As part of activities marking the official Closing Ceremony of the International Criminal Tribunal for Rwanda in Arusha, Tanzania, the Prosecutor of the ICTR and the Mechanism, Justice Hassan B. Jallow, on 2 December 2015, hosted a High-Level Roundtable Discussion on the promotion of accountability for international crimes at the national level.
Participants at the Roundtable included representatives from the international tribunals, prosecutors from national jurisdictions, distinguished academics in the field of international criminal law, Justice Mohamed Chande Chief Justice of Tanzania, Judge Navanethem Pillay former President of the ICTR and former UN High Commissioner for Human Rights, former Presidents of the ICTR: Judge Eric Mose, Judge Khalida Rachida Khan, Judge Sir Denis Byron, and the current President of the ICTR Judge Vagn Joensen. Other participants included Mr Serge Brammertz, Prosecutor of the ICTY, Mr Adama Dieng, UN Secretary-General’s Special Adviser on the Prevention of Genocide, Mr John Hocking, Registrar of the Mechanism, and Mr Stephen Rapp former Ambassador, Office of Global Criminal Justice of the US State Department.
In his Welcoming Statement at the Roundtable, Prosecutor Jallow noted that “while complementarity is the way forward in the investigation and prosecution of international crimes, it is not ready-made. States need to be empowered and assisted to be able to discharge what is now their primary responsibility, and that the future of the global campaign for justice depends very much on an effective partnership and sharing of responsibilities between the international and national criminal justice systems”. Prosecutor Jallow further noted that “fair trial is the cornerstone of any judicial process and that fairness is the yardstick by which any judicial system will be assessed”.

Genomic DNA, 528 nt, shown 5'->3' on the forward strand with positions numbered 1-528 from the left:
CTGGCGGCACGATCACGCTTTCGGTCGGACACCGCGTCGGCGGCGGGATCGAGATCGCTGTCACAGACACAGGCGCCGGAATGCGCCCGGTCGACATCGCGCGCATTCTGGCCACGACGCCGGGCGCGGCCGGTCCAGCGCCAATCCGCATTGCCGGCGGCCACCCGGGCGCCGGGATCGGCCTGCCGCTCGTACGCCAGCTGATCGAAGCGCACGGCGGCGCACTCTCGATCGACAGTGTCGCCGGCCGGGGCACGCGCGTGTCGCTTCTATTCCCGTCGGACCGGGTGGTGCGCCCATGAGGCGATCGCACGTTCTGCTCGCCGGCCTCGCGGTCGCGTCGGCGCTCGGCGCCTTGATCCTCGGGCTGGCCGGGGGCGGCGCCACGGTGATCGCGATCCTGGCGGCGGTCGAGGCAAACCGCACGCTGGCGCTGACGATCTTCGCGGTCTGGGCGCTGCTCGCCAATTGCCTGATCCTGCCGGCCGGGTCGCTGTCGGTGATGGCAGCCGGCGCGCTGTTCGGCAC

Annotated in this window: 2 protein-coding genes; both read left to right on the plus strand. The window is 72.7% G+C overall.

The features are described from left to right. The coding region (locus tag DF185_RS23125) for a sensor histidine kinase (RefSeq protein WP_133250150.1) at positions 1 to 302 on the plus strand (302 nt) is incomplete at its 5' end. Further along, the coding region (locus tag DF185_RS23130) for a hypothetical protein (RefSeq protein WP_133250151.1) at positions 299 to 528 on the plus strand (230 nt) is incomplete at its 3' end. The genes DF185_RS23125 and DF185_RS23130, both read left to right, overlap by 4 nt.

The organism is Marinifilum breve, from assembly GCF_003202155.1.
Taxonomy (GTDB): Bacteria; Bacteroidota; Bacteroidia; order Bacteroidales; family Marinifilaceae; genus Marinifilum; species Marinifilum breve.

In his Opening Remarks, the Under-Secretary General for Legal Affairs and United Nations Legal Counsel, Mr Miguel de Serpa Soares, underscored the need for States to “rise to the challenge of prosecuting international crimes at the national level and to ensure that their national criminal justice systems are fair, efficient and based on the rule of law”. For his part, Judge Theodor Meron, President of the Mechanism stated that it now falls in great part to national jurisdictions to carry forward the legacy of the ICTR, to fight impunity, and to carry forward the principle of complementarity.
Participants at the Roundtable discussed various topics relating to promoting accountability at the national level including strategies for developing political will, ensuring adequate capacity both in terms of human and physical infrastructure, building effective partnerships to support national efforts amongst national authorities themselves and between national authorities and international judicial systems, and ensuring adequate and effective defence for the accused.
On a related note, a book entitled “Promoting Accountability under International Law for Gross Human Rights Violations in Africa” (Brill June 2015) was launched in honour of Prosecutor Jallow during the main ICTR Closing Ceremony on 1 December 2015. The book is co-edited by Professor Charles Jalloh of Florida International University in the United States and Dr Alhaji Marong, a legal practitioner from The Gambia. The Forewords to the book were written by Alhaji Sir Dawda Kairaba Jawara, former President of the Republic of The Gambia, and Judge Navanethem Pillay, former President of the ICTR and former UN High Commissioner for Human Rights. During the book launch at the ICTR main Closing Ceremony, Prosecutor Jallow thanked them together with the co-editors and all the contributors of essays in the book.